Cairn, not able PDF Print E-mail
Monday, 20 April 2015 01:03
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The government's game plan is becoming more unclear

The government’s stance on existing tax disputes is getting more confusing by the day. While finance minister Arun Jaitley justified not removing the retrospective tax clause from the statute last year by saying all existing tax notices were being either arbitrated or tried in court, revenue secretary Shaktikanta Das is on record saying tax disputes cannot be arbitrated under the bilateral investment treaty (BIT)—indeed the new BITs specifically rule out tax disputes. In which case, how is a company like Cairn—both Cairn Energy Plc of UKand Cairn India have been issued tax notices—to deal with its tax demand? Cairn Energy Plc has issued an arbitration notice—indeed, it wanted the government to forego the 6-month period of ‘good-faith’ negotiation and simply move to arbitration—while Cairn India has approached the Delhi High Court. Does this mean that Cairn Energy, and even Vodafone, will have to withdraw their arbitration claims and approach the Indian tax redressal system and the courts; in the case of Vodafone, all over again? There is, in any case, no clarity on whether aforeign arbitral award will even be implemented and, if other cases like RelianceIndustries are anything to go by, the government is constantly delaying appointing of arbitrators.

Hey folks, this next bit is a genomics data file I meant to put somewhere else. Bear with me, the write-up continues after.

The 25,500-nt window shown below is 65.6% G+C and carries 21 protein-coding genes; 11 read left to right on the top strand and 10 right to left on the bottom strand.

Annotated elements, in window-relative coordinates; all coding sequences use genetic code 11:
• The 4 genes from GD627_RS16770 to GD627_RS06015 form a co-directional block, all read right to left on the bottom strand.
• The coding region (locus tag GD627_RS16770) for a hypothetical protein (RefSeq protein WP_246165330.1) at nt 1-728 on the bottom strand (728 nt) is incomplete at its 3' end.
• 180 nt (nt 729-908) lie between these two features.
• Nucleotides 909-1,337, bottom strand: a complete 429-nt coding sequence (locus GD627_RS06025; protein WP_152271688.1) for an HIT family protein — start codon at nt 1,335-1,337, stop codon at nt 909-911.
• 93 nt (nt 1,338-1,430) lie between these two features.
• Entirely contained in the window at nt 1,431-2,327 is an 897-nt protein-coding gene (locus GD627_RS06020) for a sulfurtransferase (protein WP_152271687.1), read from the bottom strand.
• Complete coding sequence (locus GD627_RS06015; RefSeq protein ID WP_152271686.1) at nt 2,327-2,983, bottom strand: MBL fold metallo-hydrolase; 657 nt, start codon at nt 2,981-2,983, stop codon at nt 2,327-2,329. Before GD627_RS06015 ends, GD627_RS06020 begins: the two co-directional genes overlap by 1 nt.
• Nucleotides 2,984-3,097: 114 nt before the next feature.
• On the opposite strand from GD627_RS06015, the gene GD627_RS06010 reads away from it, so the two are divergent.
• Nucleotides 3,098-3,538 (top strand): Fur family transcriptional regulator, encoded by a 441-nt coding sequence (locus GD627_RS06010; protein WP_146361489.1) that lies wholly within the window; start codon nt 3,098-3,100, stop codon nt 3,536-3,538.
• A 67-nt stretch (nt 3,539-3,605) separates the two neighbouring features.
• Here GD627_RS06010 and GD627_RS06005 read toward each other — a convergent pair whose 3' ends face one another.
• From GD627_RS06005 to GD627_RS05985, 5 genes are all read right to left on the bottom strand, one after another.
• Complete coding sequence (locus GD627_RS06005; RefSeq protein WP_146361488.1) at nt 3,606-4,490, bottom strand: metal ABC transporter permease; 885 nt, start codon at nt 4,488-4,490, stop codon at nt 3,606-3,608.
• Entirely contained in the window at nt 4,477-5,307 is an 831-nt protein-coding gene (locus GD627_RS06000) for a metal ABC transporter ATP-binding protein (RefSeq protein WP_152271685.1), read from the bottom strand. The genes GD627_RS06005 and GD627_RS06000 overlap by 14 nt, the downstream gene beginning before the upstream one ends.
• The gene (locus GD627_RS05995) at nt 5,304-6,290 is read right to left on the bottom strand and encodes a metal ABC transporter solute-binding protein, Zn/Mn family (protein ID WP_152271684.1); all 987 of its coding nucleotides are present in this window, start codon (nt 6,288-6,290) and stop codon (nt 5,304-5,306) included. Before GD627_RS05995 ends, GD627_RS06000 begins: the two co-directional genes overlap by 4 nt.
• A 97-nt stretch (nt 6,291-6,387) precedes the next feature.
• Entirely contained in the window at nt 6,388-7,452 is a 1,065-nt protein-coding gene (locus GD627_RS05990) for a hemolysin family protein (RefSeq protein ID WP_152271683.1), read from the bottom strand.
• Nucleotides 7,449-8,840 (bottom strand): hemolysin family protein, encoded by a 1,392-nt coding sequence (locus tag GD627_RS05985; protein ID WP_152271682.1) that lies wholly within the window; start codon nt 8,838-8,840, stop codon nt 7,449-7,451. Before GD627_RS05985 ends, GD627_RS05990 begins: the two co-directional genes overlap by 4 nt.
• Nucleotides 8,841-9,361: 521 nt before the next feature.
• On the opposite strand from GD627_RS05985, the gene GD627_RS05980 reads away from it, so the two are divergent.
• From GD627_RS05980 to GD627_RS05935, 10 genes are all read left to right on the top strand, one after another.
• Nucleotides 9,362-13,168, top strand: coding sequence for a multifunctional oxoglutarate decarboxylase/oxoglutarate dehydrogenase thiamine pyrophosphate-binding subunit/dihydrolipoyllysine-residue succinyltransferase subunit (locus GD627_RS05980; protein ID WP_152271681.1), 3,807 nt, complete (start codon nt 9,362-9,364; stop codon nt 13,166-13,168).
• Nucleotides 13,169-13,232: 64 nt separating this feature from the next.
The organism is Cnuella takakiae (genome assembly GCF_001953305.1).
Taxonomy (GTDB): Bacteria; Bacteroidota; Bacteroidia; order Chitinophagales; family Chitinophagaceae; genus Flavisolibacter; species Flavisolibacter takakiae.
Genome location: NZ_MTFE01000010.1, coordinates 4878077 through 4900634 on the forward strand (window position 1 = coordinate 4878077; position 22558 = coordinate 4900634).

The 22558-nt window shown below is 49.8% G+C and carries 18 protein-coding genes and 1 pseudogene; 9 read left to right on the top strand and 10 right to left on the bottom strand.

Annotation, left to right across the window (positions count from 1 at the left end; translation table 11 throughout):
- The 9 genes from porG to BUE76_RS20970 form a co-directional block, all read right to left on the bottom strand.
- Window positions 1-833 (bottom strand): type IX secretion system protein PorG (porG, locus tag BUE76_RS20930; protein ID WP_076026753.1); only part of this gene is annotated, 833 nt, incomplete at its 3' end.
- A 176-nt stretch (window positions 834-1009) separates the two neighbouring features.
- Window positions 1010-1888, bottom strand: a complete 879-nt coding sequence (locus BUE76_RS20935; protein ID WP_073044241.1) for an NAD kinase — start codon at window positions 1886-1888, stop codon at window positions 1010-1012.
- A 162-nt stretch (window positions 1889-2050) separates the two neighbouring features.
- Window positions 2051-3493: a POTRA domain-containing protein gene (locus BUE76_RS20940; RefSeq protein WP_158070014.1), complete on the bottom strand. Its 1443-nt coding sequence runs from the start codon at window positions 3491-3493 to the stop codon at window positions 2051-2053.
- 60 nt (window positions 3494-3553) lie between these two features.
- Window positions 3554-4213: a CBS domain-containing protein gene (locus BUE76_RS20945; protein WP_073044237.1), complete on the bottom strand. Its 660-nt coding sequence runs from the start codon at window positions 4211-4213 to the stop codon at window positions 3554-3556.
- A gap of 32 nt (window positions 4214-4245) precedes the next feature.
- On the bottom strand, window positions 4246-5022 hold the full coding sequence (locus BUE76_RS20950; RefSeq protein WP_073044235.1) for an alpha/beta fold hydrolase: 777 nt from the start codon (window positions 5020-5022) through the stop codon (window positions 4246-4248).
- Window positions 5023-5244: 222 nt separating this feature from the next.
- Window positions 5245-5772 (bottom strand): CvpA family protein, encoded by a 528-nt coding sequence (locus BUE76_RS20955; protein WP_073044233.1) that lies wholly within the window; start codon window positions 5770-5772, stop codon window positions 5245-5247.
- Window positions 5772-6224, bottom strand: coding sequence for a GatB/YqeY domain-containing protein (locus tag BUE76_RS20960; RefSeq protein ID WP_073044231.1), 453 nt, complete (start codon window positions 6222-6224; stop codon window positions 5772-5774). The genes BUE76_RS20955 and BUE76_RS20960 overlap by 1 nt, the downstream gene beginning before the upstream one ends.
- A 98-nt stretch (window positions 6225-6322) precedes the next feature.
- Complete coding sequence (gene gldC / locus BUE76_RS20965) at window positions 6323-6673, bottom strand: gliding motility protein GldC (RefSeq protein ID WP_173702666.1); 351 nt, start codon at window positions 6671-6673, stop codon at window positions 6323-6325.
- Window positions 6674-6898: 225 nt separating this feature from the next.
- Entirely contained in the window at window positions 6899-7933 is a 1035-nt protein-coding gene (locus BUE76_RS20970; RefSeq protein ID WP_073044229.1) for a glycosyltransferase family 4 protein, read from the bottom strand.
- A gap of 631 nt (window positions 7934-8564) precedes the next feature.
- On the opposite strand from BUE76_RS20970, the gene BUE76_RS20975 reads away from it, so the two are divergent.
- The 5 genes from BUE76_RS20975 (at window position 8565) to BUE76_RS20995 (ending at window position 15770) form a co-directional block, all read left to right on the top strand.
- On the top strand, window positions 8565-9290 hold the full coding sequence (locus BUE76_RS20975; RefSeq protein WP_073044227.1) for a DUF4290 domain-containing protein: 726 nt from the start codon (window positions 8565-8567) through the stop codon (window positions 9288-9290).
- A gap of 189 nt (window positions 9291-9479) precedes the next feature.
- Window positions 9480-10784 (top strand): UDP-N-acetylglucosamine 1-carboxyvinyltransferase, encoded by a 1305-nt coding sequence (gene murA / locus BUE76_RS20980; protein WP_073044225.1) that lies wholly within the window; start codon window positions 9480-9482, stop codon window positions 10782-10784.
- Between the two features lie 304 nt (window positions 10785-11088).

If using the retrospective tax wasn’t bad enough, the taxman has asked CairnIndia to deposit R3,000 crore of tax upfront and to provide a bank guarantee of a similar amount while the R20,494 crore tax demand case is being heard. If, as thegovernment itself recognises, the tax demand has arisen out of using the retrospective tax law—one that the NDA criticised so much when it was in opposition—how can it ask Cairn to deposit funds prior to the case being decided by court? What makes the Cairn case more unfortunate is that Cairn Energy Plc was actually just transferring the assets held by it in other countries to the newlyset up Cairn India. There was no money that changed hands, indeed for allpractical purposes, this was like FDI being brought into the country. In both theVodafone (not the main Vodafone case) and Shell cases, the Bombay High Courtjust dismissed the taxman’s attempt to tax what was essentially FDI being brought in by these firms into their local subsidiaries. If Jaitley was serious about his statement at the Peterson Institute for International Economics in Washington—that taxpayers will be seen as “partners and not as potential hostages or victims”—he needs to do something about what looks like doublespeak by the government.


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